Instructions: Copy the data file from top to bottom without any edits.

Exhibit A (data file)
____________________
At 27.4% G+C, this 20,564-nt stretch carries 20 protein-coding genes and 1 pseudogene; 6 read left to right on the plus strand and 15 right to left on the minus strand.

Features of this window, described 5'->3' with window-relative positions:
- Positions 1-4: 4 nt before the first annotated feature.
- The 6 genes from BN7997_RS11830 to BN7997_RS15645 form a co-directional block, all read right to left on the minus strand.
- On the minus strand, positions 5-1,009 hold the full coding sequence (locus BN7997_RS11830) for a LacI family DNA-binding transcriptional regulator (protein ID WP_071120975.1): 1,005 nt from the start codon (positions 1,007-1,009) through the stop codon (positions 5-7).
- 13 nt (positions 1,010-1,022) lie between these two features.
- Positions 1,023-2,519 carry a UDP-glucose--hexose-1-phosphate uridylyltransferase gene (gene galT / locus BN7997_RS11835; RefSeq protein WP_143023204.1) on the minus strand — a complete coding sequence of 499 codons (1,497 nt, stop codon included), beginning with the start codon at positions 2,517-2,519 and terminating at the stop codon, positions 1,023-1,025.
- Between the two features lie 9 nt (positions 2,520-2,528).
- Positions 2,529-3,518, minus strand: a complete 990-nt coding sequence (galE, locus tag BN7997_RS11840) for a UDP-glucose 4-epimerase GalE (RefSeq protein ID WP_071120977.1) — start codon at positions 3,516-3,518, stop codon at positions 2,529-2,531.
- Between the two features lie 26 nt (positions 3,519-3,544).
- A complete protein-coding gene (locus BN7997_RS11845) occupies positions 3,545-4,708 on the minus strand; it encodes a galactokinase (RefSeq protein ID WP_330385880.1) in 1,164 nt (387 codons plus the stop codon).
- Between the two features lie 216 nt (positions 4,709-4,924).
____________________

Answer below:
At 27.4% G+C, this 20,564-nt stretch carries 20 protein-coding genes and 1 pseudogene; 6 read left to right on the plus strand and 15 right to left on the minus strand.

Features of this window, described 5'->3' with window-relative positions:
- Positions 1-4: 4 nt before the first annotated feature.
- The 6 genes from BN7997_RS11830 to BN7997_RS15645 form a co-directional block, all read right to left on the minus strand.
- On the minus strand, positions 5-1,009 hold the full coding sequence (locus BN7997_RS11830) for a LacI family DNA-binding transcriptional regulator (protein ID WP_071120975.1): 1,005 nt from the start codon (positions 1,007-1,009) through the stop codon (positions 5-7).
- 13 nt (positions 1,010-1,022) lie between these two features.
- Positions 1,023-2,519 carry a UDP-glucose--hexose-1-phosphate uridylyltransferase gene (gene galT / locus BN7997_RS11835; RefSeq protein WP_143023204.1) on the minus strand — a complete coding sequence of 499 codons (1,497 nt, stop codon included), beginning with the start codon at positions 2,517-2,519 and terminating at the stop codon, positions 1,023-1,025.
- Between the two features lie 9 nt (positions 2,520-2,528).
- Positions 2,529-3,518, minus strand: a complete 990-nt coding sequence (galE, locus tag BN7997_RS11840) for a UDP-glucose 4-epimerase GalE (RefSeq protein ID WP_071120977.1) — start codon at positions 3,516-3,518, stop codon at positions 2,529-2,531.
- Between the two features lie 26 nt (positions 3,519-3,544).
- A complete protein-coding gene (locus BN7997_RS11845) occupies positions 3,545-4,708 on the minus strand; it encodes a galactokinase (RefSeq protein ID WP_330385880.1) in 1,164 nt (387 codons plus the stop codon).
- Between the two features lie 216 nt (positions 4,709-4,924).